My tracking software told me that several people came to Lunarium with a query like this. Since there is no direct answer to this question on the pages of Lunarium at the moment, why can't I give the answer right here, in the blog?

To begin with, every planetary day continues from one sunrise to the next sunrise. This means that every planetary day has in it more or less the same amount of time. Although many of us would wish that Venus day was longer :), the reality of life isn't that good.

Every planetary day is composed of exactly 24 planetary hours. But planetary hours are different from what we used to think of as hours. If you take the timespan between a sunrise and the consequent sunset, it will be different on different days, right? In the summer, this timespan will be longer than 12 hours, it will be the longest around the 22nd of June. In winter, especially around the 23rd of December this daylight timespan will be much shorter.

Now, if you divide this timespan by 12, …

On the Planetary Calendar

A couple of visitors asked me why don't I display more planetary hours - say, for a few coming days - so that they could plan their activities properly. Frankly speaking, this is exactly what I am going to do. Also, I am going to extend the article which can be found at the Planetary Calendar page and explain in details how planetary hours are calculated.

However, at the moment I am completing my dissertation and passing the final exams of an MSc programme - you can imagine how busy I am. By the end of May all these distractions should be over and I will resume my work on Lunarium.

One more thing about planetary hours. Some visitors (actually, very few) report a problem when viewing planetary hours. In fact, they see some wrong planetary hour displayed. This is easy to check: the first hour after the sunrise is ruled by the same planet which rules that week day. On Mondays the first hour after the sunrise is ruled by the Moon, on Tuesdays - by Mars, on Wednesdays - by Mercury, on T…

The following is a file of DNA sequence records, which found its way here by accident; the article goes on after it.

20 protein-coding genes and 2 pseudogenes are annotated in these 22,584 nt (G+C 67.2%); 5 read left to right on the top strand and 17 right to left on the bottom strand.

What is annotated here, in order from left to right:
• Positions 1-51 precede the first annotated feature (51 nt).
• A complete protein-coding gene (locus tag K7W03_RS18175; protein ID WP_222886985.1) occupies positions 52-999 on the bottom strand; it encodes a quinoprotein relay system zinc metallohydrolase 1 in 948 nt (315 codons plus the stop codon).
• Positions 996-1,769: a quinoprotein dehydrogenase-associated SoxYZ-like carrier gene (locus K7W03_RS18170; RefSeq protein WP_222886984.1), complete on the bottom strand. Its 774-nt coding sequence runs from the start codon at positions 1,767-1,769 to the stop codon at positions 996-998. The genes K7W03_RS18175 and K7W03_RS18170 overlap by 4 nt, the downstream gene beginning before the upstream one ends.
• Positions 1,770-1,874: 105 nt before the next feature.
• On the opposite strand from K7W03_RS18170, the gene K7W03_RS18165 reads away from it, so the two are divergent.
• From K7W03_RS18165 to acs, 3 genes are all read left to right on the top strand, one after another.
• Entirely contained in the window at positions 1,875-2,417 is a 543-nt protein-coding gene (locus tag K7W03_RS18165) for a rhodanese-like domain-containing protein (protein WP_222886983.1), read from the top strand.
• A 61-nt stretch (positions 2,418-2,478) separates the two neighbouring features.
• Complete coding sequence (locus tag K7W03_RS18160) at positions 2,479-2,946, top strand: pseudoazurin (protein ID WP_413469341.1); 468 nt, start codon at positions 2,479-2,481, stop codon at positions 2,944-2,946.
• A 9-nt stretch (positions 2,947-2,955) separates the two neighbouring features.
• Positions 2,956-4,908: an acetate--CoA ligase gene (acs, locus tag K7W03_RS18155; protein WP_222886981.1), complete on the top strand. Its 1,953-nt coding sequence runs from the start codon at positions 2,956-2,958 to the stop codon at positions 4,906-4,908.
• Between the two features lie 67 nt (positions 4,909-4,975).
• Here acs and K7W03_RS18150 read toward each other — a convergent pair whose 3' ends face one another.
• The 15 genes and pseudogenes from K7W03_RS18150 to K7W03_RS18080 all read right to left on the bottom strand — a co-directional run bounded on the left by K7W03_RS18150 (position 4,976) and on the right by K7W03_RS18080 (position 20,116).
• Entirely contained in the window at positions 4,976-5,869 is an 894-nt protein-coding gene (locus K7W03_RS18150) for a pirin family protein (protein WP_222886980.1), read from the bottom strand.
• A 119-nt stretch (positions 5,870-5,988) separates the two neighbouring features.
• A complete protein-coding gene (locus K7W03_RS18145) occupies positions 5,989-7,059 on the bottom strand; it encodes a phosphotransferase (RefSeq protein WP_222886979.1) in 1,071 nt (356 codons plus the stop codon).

On Adding Cities

I do add new cities to the list at the Lunarium, but currently adding a city takes some time, so I usually don't do that immediately. Usually I am waiting until something like four or five requests come and then add four or five cities all together - when I have time.

The most recently added cities are Portland, Sarajevo, Springfield and Cincinnati.

Language Issues

As you have definitely noticed, I am not a native English speaker. So my English is comprehensible, but not always correct. With the help of my friends, I am trying to make the texts at Lunarium better. Some of them were already thoroughly edited, others are still in a rather raw form. For example, a half of the texts for the Your Moon Sign feature (those for Moon in Aries, Taurus, Gemini, Cancer, Leo and Virgo) were already edited, while others weren't.

If you find some text which is incomprehensible to you, please let me know and I will try to explain that in a different way. Alternatively, you might suggest a better version of this or that phrase - myself and also all the visitors of Lunarium will be grateful to you.

Welcome to Lunarium Blog

I decided to create this blog to enable communication with the visitors of the Lunarium.co.uk website. I will use it to explain what is being done at the Lunarium, what is planned, and if there are any questions or problems, this blog should give me an opportunity to answer them.
Being under severe workload at the moment, I am unfortunately unable to create any means of communication which would be more integral for the Lunarium. But they might appear over time.